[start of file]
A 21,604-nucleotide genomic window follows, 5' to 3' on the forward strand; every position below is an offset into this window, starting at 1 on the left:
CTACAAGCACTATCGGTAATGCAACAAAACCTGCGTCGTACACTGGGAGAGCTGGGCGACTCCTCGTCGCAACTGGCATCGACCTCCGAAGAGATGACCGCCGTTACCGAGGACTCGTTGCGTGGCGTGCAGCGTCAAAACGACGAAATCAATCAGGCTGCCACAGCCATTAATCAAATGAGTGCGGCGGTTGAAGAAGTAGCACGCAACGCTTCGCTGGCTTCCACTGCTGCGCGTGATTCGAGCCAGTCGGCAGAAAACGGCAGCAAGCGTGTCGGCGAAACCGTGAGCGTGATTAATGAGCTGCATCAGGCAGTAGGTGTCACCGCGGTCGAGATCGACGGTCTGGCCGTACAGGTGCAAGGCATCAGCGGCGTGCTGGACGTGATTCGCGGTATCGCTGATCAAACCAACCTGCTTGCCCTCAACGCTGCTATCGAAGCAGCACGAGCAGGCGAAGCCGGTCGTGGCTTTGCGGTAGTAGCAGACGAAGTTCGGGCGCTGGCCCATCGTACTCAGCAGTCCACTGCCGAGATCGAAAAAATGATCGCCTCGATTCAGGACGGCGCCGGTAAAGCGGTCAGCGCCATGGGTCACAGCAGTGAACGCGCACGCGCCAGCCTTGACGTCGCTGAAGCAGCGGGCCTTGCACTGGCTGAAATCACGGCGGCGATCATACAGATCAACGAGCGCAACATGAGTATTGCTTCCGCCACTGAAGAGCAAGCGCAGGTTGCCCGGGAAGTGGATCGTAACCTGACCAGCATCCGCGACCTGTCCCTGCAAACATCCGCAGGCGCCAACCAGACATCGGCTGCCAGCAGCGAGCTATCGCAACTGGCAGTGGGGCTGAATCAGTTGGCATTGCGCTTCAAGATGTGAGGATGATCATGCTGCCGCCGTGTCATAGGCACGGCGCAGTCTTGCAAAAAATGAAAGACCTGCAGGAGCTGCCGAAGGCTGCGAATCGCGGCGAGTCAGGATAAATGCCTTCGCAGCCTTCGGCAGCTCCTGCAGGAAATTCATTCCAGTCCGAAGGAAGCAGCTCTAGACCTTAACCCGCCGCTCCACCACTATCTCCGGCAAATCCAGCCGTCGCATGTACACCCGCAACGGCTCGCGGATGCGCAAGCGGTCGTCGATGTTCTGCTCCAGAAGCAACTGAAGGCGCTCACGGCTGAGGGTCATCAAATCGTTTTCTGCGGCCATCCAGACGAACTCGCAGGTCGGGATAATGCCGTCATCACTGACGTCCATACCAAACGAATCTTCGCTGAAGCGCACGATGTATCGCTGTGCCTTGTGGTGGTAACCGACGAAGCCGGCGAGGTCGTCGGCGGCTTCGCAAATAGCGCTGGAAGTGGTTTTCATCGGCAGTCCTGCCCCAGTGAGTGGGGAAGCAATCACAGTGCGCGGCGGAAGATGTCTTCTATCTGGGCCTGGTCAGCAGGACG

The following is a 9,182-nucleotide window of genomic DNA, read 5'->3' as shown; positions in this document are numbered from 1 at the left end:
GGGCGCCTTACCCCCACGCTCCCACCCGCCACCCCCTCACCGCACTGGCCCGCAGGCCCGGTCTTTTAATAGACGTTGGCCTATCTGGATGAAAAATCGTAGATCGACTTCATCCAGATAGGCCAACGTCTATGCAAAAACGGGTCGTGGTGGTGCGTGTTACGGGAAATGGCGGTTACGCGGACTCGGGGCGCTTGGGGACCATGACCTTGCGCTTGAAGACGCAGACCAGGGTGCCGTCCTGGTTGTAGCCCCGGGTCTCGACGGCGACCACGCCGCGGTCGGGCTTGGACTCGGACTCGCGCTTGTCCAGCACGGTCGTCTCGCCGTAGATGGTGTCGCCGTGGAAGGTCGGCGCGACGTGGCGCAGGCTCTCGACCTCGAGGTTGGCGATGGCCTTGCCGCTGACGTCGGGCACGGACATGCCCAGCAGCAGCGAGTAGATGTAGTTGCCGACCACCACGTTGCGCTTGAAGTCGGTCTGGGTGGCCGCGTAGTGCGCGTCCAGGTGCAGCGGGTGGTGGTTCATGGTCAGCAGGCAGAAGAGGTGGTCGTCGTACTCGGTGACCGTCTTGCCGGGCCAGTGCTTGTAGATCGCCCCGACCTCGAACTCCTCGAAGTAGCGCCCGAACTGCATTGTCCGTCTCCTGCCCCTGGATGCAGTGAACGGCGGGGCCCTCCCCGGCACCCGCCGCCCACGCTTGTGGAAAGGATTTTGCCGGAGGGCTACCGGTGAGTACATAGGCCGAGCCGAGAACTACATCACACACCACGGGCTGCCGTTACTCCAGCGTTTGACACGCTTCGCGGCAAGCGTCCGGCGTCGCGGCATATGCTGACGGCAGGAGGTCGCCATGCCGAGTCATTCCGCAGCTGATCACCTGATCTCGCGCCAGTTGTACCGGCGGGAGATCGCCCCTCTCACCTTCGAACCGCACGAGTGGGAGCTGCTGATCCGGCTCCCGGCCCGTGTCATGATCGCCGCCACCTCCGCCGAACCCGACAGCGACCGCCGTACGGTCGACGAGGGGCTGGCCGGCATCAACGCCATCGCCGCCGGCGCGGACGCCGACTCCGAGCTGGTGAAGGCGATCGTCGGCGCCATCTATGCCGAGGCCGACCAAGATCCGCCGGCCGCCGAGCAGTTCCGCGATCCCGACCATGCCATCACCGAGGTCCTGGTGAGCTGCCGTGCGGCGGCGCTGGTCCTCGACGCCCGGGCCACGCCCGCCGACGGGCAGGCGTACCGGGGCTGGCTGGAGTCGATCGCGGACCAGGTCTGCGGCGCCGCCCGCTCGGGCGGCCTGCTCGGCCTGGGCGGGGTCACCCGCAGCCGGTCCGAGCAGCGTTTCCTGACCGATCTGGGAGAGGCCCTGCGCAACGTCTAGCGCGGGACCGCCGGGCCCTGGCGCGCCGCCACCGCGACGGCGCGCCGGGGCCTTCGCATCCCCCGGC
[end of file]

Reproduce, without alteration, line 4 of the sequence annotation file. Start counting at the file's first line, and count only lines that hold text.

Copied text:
GGGCGCCTTACCCCCACGCTCCCACCCGCCACCCCCTCACCGCACTGGCCCGCAGGCCCGGTCTTTTAATAGACGTTGGCCTATCTGGATGAAAAATCGTAGATCGACTTCATCCAGATAGGCCAACGTCTATGCAAAAACGGGTCGTGGTGGTGCGTGTTACGGGAAATGGCGGTTACGCGGACTCGGGGCGCTTGGGGACCATGACCTTGCGCTTGAAGACGCAGACCAGGGTGCCGTCCTGGTTGTAGCCCCGGGTCTCGACGGCGACCACGCCGCGGTCGGGCTTGGACTCGGACTCGCGCTTGTCCAGCACGGTCGTCTCGCCGTAGATGGTGTCGCCGTGGAAGGTCGGCGCGACGTGGCGCAGGCTCTCGACCTCGAGGTTGGCGATGGCCTTGCCGCTGACGTCGGGCACGGACATGCCCAGCAGCAGCGAGTAGATGTAGTTGCCGACCACCACGTTGCGCTTGAAGTCGGTCTGGGTGGCCGCGTAGTGCGCGTCCAGGTGCAGCGGGTGGTGGTTCATGGTCAGCAGGCAGAAGAGGTGGTCGTCGTACTCGGTGACCGTCTTGCCGGGCCAGTGCTTGTAGATCGCCCCGACCTCGAACTCCTCGAAGTAGCGCCCGAACTGCATTGTCCGTCTCCTGCCCCTGGATGCAGTGAACGGCGGGGCCCTCCCCGGCACCCGCCGCCCACGCTTGTGGAAAGGATTTTGCCGGAGGGCTACCGGTGAGTACATAGGCCGAGCCGAGAACTACATCACACACCACGGGCTGCCGTTACTCCAGCGTTTGACACGCTTCGCGGCAAGCGTCCGGCGTCGCGGCATATGCTGACGGCAGGAGGTCGCCATGCCGAGTCATTCCGCAGCTGATCACCTGATCTCGCGCCAGTTGTACCGGCGGGAGATCGCCCCTCTCACCTTCGAACCGCACGAGTGGGAGCTGCTGATCCGGCTCCCGGCCCGTGTCATGATCGCCGCCACCTCCGCCGAACCCGACAGCGACCGCCGTACGGTCGACGAGGGGCTGGCCGGCATCAACGCCATCGCCGCCGGCGCGGACGCCGACTCCGAGCTGGTGAAGGCGATCGTCGGCGCCATCTATGCCGAGGCCGACCAAGATCCGCCGGCCGCCGAGCAGTTCCGCGATCCCGACCATGCCATCACCGAGGTCCTGGTGAGCTGCCGTGCGGCGGCGCTGGTCCTCGACGCCCGGGCCACGCCCGCCGACGGGCAGGCGTACCGGGGCTGGCTGGAGTCGATCGCGGACCAGGTCTGCGGCGCCGCCCGCTCGGGCGGCCTGCTCGGCCTGGGCGGGGTCACCCGCAGCCGGTCCGAGCAGCGTTTCCTGACCGATCTGGGAGAGGCCCTGCGCAACGTCTAGCGCGGGACCGCCGGGCCCTGGCGCGCCGCCACCGCGACGGCGCGCCGGGGCCTTCGCATCCCCCGGC